It has been hard to avoid the pain of the coronavirus sell-off in the last few weeks and perhaps easy to forget that investing comes with ups as well as downs. But the markets will rise again. During times of severe volatility, poor choices can exacerbate losses, which is why it is crucial to follow a simple set of rules.
Although the exact impact of the coronavirus could take months or even years to quantify, the spread of the disease has already been treated as a wake-up call by many investors. In late February, stock markets suffered their worst week since 2008 as the virus made significant advances outside of China. The S&P 500 index, which had recently hit a record high, registered double-digit losses. Other equity indices such as FTSE All-World endured similar falls. The sell-off has spiralled since then, leaving global markets looking forlorn (and their investors even more so).
Before the recent sell-off, markets had drifted upwards since the beginning of 2019. This is a good reminder that investing – especially in equities – comes with both ups and downs. But such severe levels of volatility can be difficult to handle. Seeing your portfolio holdings deep in the red and news reports about the “trillions wiped from stock markets” can prove unnerving.
Independent financial adviser Informed Choice notes that such events are often overwhelming – even for investors familiar with the long-term nature of investing. “Reassuring words about how market corrections like this are part of the normal investing cycle probably do little to ease that feeling of discomfort,” said the company.
And such discomfort can lead investors to make rash decisions such as selling out of a falling market and buying back in later at a higher price. These mistakes can prove costly for your portfolio, meaning that staying calm is key. And it is even more important to have a plan for when markets appear to be in freefall – whatever your ultimate investment goals. A few simple rules could prevent you from losing a lot of money.
Before reacting to a market crash you should view the recent events in a longer-term context. Although a sell-off may expose vulnerabilities in specific areas of your portfolio at the time, markets tend to recover and drift higher over longer periods of time. Rob Burgeman, senior investment manager at Brewin Dolphin, says that the events behind a sell-off could spell longer-lasting problems for a few specific sectors. For example, the falls at the end of February might mean that holiday companies need some time to rebuild consumer trust in the wake of the coronavirus spread. But despite any near-term sector-specific problems, good holdings should hold up over the longer term.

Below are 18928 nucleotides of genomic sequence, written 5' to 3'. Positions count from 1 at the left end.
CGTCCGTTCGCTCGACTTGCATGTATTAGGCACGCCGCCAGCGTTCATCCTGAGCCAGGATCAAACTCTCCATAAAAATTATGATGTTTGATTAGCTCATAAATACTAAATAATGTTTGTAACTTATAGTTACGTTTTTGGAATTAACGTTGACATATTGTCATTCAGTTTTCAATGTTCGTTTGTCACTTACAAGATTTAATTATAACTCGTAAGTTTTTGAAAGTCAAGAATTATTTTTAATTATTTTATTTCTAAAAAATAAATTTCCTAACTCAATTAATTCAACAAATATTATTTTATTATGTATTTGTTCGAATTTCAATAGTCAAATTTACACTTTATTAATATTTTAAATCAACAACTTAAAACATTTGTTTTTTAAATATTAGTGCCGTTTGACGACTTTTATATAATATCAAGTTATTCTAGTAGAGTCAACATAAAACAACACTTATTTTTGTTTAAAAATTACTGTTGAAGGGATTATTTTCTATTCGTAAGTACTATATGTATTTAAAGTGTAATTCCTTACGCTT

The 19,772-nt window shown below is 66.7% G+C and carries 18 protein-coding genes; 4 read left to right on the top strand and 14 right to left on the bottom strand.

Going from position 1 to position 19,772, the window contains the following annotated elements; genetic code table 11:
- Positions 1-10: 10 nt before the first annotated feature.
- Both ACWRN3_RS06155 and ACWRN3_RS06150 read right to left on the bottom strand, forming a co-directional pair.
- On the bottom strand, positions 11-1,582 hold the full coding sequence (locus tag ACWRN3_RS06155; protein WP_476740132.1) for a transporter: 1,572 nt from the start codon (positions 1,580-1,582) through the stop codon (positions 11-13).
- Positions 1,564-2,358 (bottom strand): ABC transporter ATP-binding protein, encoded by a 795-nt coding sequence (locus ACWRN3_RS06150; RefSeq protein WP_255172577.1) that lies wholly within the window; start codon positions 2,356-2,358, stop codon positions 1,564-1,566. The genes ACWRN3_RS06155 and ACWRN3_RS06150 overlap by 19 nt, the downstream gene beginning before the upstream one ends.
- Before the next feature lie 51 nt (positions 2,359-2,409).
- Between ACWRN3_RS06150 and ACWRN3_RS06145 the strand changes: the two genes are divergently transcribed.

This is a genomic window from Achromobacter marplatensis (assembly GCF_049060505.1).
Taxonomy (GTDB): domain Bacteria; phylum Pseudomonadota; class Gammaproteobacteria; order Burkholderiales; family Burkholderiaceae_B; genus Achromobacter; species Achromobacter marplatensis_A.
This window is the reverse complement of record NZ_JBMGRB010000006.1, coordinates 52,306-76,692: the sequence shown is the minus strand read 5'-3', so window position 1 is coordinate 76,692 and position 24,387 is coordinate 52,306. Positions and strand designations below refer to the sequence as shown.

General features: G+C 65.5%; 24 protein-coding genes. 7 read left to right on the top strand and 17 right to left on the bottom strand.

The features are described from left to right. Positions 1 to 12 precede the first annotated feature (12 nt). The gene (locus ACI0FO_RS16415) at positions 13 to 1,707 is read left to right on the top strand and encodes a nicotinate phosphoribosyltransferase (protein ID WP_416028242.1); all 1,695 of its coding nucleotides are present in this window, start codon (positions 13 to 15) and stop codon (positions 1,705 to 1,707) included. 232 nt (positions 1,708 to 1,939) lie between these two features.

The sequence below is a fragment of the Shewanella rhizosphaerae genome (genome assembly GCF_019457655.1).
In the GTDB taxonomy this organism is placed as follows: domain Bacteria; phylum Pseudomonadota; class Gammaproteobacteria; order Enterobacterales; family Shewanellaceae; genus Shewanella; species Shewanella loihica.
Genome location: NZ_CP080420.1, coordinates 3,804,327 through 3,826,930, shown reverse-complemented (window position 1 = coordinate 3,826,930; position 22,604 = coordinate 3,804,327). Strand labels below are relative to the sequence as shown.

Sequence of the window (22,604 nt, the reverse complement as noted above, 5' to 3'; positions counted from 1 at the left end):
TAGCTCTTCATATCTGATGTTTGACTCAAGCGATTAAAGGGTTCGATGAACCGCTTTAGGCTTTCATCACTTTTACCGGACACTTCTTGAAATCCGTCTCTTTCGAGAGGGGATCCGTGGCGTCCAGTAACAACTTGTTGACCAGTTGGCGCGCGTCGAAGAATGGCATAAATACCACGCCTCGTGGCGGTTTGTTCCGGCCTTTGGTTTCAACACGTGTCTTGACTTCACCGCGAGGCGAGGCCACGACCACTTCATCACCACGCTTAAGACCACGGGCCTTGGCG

“Good companies do not turn into bad companies overnight – or at least rarely,” explains Mr Burgeman.
You should then reflect on your investment goals and risk appetite. If you have a long-term investment horizon and a higher risk appetite, heavy selling in markets could in fact be a cheaper way in.
“Unless something’s fundamentally broken I would use a sell-off as a buying opportunity,” says John Monaghan, head of research at fund ratings and investment provider Square Mile. “You get more for your money, whether you buy directly or via funds. If you have a good tolerance for risk, and at least 10 to 15 years [until you need your money], it’s attractive to get in.”
But although “buying the dip” is a simple enough concept, the practicalities can vary. Making monthly contributions to your portfolio is generally a good way to balance out the ups and downs of markets, because you are likely to buy throughout the cycle. If you believe that volatility might last for some time and can afford to do it, upping your regular contribution to take advantage of lower markets could pay off.
If a market drop is short-lived, the timing of a monthly contribution may mean that some investors miss the dip and put more money into markets after they have recovered. So consider investing a lump sum to capture low valuations.
“If you’re comfortable with volatility and have surplus cash to invest, topping up your portfolio during large dips in the market is likely to make you money over the longer term,” says Justin Modray, founder and director of Candid Financial Advice. But he emphasises the importance of taking a longer view, given the difficulty of timing market moves.
“Accept that you can’t predict the bottom of the dip, and acknowledge that even if [the market falls] further after making an investment you still bought at lower than pre-dip prices,” he says.
Periods of market stress might be a good time for budding investors to put cash to work. Hayley North, chartered financial planner at Rose & North, stresses the importance of moving quickly.
“If you are not already invested, you are in a better position than almost everyone else and the advice would be not to delay,” she says. “There could well be further corrections and it is likely to be a bumpy ride, but you now have an opportunity to buy what you would normally buy at lower prices.”
But she warns investors not to put themselves under financial strain in pursuit of future gains. “If you can’t afford to invest more right now, or investing will leave you short of emergency cash, don’t do it," she advises. "A bargain isn’t a bargain if it doesn't fit in with your goals or puts you under pressure."
How to buy the dip
If you decide to invest during falling markets there are different ways to access them. You could invest directly in shares, or buy active or passive funds. Your investment knowledge, sophistication and preferences will dictate which route you take. But whichever way you buy the dip, always invest in securities that look fundamentally attractive rather than just cheap.